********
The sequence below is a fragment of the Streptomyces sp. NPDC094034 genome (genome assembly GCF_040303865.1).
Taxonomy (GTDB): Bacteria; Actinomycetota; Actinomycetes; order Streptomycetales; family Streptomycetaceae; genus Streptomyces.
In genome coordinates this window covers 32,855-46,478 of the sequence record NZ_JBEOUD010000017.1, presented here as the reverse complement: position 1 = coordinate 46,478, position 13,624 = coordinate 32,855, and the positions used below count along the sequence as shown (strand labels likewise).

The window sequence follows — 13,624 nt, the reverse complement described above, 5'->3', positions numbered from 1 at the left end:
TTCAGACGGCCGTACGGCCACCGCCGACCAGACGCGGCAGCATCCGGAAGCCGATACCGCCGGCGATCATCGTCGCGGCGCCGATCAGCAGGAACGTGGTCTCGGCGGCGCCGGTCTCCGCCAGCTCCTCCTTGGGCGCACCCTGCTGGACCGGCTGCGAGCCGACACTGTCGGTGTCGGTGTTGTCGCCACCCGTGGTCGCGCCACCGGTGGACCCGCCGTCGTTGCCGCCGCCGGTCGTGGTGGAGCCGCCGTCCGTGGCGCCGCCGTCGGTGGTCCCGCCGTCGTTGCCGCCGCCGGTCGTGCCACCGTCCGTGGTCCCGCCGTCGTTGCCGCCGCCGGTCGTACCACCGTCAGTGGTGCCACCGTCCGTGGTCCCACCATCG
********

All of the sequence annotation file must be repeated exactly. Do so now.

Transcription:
The sequence below is a fragment of the Streptomyces sp. NPDC094034 genome (genome assembly GCF_040303865.1).
Taxonomy (GTDB): Bacteria; Actinomycetota; Actinomycetes; order Streptomycetales; family Streptomycetaceae; genus Streptomyces.
In genome coordinates this window covers 32,855-46,478 of the sequence record NZ_JBEOUD010000017.1, presented here as the reverse complement: position 1 = coordinate 46,478, position 13,624 = coordinate 32,855, and the positions used below count along the sequence as shown (strand labels likewise).

The window sequence follows — 13,624 nt, the reverse complement described above, 5'->3', positions numbered from 1 at the left end:
TTCAGACGGCCGTACGGCCACCGCCGACCAGACGCGGCAGCATCCGGAAGCCGATACCGCCGGCGATCATCGTCGCGGCGCCGATCAGCAGGAACGTGGTCTCGGCGGCGCCGGTCTCCGCCAGCTCCTCCTTGGGCGCACCCTGCTGGACCGGCTGCGAGCCGACACTGTCGGTGTCGGTGTTGTCGCCACCCGTGGTCGCGCCACCGGTGGACCCGCCGTCGTTGCCGCCGCCGGTCGTGGTGGAGCCGCCGTCCGTGGCGCCGCCGTCGGTGGTCCCGCCGTCGTTGCCGCCGCCGGTCGTGCCACCGTCCGTGGTCCCGCCGTCGTTGCCGCCGCCGGTCGTACCACCGTCAGTGGTGCCACCGTCCGTGGTCCCACCATCG